Watching this year's ongoing debate over gun laws has been a little bit like gazing at the sea. The tide surges in one direction, only to be followed by a rush of equal force in the other.
That mixed picture, though, could tilt dramatically in favor of gun control in the next several weeks as California moves toward likely passage of America's most significant new firearm restrictions since the tragedy in Littleton, Colo., say gun-control advocates.
There are four bills in play here, one already headed to the governor's desk. And enactment of even a couple of them would constitute a "blockbuster" given the size of the state and the ripple effect of its policies, says Joe Sudbay, director of state legislation for Handgun Control Inc. in Washington.
Gun politics is so tricky that nearly everyone is careful in making predictions. Indeed, the ebb and flow nationally of new gun laws has been evident all year.
Gun-rights advocates had big plans early on, and some success, in efforts to loosen restrictions on concealed weapons and prohibit lawsuits against firearm manufacturers. They also stymied moves to gain new firearm limits from Congress.
At the same time, school shootings, particularly the one in Littleton, created a surge in the other direction that has yielded results, too.
In California, though, dramatic gains were foreshadowed last November with the installation of a new Democratic governor, Gray Davis, and an even greater Democratic control of the legislature. As a result, new proposals on assault weapons, so-called "Saturday night special" handguns, and firearm safety locks all have far stronger odds of approval than in years past.
One indicator of the legislature's gun-control inclination was its recent approval of a measure to prohibit handgun purchases to one per month. The bill moved so swiftly it caught the governor's office by surprise, and he has yet to take a position on it. A decision is expected this week, prior to the legislature's summer recess.
At the state level across the country, there is other potential good news for gun-control advocates.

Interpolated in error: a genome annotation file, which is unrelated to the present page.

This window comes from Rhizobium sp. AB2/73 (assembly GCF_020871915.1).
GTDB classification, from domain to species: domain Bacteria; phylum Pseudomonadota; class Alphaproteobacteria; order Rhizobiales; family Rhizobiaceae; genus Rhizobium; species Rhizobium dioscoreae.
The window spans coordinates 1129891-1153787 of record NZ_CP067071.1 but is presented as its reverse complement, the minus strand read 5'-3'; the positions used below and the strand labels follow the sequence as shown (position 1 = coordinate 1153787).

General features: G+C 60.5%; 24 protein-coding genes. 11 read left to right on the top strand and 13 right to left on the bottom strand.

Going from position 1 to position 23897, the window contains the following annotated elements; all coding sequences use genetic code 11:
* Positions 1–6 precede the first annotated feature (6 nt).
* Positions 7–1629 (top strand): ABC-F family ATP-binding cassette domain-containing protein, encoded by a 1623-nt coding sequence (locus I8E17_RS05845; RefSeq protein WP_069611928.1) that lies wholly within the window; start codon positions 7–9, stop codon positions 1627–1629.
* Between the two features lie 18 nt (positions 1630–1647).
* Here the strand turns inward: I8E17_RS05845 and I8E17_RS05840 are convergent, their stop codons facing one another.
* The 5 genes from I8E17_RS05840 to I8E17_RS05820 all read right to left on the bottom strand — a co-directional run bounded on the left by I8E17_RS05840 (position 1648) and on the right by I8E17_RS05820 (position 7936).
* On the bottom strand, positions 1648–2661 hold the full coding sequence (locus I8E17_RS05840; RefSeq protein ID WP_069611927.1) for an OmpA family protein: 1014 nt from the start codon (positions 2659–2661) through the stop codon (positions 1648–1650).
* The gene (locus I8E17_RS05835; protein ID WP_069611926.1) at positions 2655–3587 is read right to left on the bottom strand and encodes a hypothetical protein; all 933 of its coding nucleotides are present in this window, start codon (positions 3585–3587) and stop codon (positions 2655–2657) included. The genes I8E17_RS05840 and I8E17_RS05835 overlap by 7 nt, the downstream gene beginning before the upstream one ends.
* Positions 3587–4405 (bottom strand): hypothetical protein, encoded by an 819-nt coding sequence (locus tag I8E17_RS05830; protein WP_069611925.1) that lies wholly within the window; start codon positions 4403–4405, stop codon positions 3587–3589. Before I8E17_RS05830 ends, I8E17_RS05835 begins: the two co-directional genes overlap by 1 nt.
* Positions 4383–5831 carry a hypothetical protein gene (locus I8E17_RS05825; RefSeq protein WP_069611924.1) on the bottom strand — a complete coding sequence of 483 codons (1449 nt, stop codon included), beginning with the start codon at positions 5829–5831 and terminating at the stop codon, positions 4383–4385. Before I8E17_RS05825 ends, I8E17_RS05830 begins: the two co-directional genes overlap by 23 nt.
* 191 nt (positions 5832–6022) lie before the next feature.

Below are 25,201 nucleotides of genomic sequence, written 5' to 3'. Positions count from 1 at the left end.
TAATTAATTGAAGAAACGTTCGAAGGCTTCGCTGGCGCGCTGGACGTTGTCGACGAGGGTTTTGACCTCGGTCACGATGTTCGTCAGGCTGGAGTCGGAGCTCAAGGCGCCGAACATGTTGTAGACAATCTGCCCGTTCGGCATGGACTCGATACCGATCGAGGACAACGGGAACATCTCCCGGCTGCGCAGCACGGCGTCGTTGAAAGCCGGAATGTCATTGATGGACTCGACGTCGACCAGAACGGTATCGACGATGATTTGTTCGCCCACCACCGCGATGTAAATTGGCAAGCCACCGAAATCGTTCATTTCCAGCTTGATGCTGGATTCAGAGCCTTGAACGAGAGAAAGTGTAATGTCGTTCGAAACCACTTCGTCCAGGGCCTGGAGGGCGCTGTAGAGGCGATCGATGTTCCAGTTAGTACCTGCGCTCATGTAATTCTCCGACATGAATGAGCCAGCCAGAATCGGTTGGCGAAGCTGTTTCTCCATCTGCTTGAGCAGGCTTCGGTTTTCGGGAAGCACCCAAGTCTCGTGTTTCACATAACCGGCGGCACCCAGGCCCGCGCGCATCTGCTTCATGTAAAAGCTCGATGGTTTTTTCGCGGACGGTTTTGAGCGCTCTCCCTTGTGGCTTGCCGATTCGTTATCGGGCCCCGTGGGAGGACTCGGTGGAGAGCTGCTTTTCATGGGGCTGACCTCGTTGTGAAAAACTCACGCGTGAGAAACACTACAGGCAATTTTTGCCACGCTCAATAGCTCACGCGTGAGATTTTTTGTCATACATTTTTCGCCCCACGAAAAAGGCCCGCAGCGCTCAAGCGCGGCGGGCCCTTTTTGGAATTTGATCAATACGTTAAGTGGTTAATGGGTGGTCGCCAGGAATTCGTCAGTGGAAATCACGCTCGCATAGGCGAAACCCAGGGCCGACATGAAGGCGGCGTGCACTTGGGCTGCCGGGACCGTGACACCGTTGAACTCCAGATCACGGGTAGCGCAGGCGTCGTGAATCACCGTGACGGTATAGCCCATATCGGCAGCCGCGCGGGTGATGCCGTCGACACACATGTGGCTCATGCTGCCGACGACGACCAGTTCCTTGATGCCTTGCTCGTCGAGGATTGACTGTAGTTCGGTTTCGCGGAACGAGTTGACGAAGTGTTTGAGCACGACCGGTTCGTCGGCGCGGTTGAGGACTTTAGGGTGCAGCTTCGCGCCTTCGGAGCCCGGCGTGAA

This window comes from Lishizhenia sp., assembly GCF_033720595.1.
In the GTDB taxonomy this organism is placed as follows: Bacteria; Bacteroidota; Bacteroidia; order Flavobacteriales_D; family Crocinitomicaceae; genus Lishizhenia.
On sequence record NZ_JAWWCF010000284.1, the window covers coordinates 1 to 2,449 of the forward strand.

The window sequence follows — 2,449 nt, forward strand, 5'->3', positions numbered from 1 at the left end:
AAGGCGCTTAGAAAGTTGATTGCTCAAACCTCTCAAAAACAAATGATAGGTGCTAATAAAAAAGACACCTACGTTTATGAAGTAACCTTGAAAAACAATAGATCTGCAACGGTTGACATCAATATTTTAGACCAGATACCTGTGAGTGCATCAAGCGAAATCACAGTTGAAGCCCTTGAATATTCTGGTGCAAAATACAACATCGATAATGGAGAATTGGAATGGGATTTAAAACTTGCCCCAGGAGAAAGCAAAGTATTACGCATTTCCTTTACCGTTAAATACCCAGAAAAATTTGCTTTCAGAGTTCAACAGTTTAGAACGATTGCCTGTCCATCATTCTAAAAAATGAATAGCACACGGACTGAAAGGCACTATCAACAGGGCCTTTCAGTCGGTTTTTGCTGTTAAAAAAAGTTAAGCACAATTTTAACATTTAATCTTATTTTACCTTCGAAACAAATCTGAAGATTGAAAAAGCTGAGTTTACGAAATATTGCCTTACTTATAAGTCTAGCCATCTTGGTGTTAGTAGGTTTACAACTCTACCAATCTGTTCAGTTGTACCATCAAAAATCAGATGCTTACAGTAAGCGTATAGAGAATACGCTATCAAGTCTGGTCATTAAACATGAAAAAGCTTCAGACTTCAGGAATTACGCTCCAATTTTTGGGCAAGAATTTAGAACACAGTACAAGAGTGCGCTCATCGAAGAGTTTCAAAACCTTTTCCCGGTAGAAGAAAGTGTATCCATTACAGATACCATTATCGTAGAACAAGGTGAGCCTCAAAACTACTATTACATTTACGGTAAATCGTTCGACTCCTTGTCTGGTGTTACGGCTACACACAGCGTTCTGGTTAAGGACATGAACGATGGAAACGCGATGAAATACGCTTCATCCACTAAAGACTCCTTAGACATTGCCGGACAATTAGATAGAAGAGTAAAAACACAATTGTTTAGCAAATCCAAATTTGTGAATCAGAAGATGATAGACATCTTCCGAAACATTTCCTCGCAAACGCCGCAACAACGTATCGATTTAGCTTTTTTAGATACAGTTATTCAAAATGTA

A bill forcing unlicensed gun dealers to do background checks on purchasers at guns shows should get a final vote in Oregon this week.
Passage of the bill, which Oregon Gov. John Kitzhaber has promised to sign, would mark the first major new gun legislation in a decade for that state and would be seized on by gun opponents as a major momentum builder. But prospects of final legislative approval have shifted almost daily, and the bill's sponsor is still scrambling for enough votes in the state Senate.
Elsewhere, Illinois recently passed a new law requiring adults to store firearms where children don't have access.
And in Colorado and Utah, there is still political pressure for a special legislative session to deal with gun-control issues.
Beyond new restrictions, Mr. Sudbay says gun-control advocates "have had a lot of success on the defensive" this year. They've blocked moves by the National Rifle Association to ease restrictions in several states on carrying concealed weapons.
However, the NRA and those eager to limit restrictions on firearms have had their own gains this year, too. For instance, a dozen states have now enacted laws prohibiting city lawsuits against gun manufacturers, even as such suits steam ahead in a number of other states.
The most recent state to protect manufacturers was Texas, where Gov. George W. Bush signed a lawsuit-preemption bill in June.
And of course, so far, efforts in Congress to further restrict firearms have been stymied.
All this creates such a mixed picture, that predictions that the school massacre in Littleton would fundamentally change the politics of gun control are now open to question.
"Everyone said 'sea change' after Columbine," says Sterling Burnett of the National Center for Policy Analysis, a conservative, Dallas-based think tank. "But I'm not seeing it."
While sea change may be an overstatement, California seems likely to alter the balance significantly.
Gun-control advocates consider the one-gun-per-month law, which exists in three other states, a particularly aggressive tool in curtailing arms on the black market. People who buy large quantities of guns often intend to turn around and peddle them to those not capable of making legal purchases, advocates say.
Whether or not Governor Davis signs that bill, he's on record supporting two other firearm bills in the legislature.
One would give California the nation's most comprehensive ban on semiautomatic firearms. California has banned specific models of these high-powered weapons for nearly a decade. But this measure goes further by providing generic descriptions of the firearms banned in an attempt to close a loophole that allowed manufacturers to create copycat models to circumvent the old law.
Davis also supports a bill in the works requiring handguns to pass firing and drop tests. Southern California is home to the nation's largest concentration of so-called junk-gun manufacturers, and passage of the safety-test law would be a major victory for gun-control advocates.
A bill requiring safety locks on handguns and rifles is also wending its way through the legislature, though the governor has not yet taken a position on it.